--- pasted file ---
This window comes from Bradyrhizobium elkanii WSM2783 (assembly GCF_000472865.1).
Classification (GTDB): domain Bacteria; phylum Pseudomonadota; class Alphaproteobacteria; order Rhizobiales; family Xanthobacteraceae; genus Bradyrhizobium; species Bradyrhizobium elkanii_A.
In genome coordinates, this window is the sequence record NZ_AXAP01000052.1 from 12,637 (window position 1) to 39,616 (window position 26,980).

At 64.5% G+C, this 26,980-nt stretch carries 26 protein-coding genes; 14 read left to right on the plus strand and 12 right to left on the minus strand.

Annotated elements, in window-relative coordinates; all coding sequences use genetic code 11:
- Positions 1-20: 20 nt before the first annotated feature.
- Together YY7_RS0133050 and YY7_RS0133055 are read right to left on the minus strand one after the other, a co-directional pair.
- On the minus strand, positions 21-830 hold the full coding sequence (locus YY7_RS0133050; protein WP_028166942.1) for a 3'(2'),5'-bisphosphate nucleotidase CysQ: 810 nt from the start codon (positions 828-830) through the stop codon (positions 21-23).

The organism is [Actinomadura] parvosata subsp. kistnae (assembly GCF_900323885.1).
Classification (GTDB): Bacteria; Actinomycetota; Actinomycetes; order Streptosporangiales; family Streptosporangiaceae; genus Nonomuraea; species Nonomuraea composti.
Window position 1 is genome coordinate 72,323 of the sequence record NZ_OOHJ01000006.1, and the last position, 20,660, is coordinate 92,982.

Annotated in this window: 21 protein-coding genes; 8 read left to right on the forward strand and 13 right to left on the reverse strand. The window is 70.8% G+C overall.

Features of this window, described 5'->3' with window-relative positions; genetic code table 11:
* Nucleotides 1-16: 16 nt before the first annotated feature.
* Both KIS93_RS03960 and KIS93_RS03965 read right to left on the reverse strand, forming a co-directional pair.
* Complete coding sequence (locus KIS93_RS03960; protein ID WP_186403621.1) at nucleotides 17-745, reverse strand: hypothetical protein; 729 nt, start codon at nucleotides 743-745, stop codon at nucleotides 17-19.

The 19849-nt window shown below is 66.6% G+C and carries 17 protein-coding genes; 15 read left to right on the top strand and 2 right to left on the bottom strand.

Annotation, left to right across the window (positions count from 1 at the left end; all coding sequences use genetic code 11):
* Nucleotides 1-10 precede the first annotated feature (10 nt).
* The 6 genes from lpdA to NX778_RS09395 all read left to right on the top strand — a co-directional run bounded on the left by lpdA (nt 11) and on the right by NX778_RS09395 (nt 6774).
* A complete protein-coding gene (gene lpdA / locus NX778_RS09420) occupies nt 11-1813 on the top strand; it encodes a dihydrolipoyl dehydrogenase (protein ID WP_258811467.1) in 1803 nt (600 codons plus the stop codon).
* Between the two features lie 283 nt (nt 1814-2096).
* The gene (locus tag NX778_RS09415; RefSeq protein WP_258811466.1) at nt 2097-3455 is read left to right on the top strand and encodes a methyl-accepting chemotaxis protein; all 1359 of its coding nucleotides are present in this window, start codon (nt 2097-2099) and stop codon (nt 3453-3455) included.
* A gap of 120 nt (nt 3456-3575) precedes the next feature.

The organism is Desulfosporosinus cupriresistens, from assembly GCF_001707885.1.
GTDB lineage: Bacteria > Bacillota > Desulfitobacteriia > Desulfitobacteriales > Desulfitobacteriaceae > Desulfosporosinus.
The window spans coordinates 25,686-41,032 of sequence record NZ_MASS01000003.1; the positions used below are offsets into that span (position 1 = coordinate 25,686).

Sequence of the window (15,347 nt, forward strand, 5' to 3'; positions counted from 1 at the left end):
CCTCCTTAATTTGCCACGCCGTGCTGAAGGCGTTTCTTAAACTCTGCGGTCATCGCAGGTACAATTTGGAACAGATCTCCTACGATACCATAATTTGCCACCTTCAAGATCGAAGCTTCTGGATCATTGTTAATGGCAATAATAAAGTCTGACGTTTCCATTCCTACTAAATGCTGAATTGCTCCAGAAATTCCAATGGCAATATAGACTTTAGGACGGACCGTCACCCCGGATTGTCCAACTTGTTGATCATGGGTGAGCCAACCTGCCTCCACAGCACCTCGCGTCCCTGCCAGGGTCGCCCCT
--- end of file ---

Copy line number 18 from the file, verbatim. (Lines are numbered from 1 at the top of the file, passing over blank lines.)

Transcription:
Annotation, left to right across the window (positions count from 1 at the left end; all coding sequences use genetic code 11):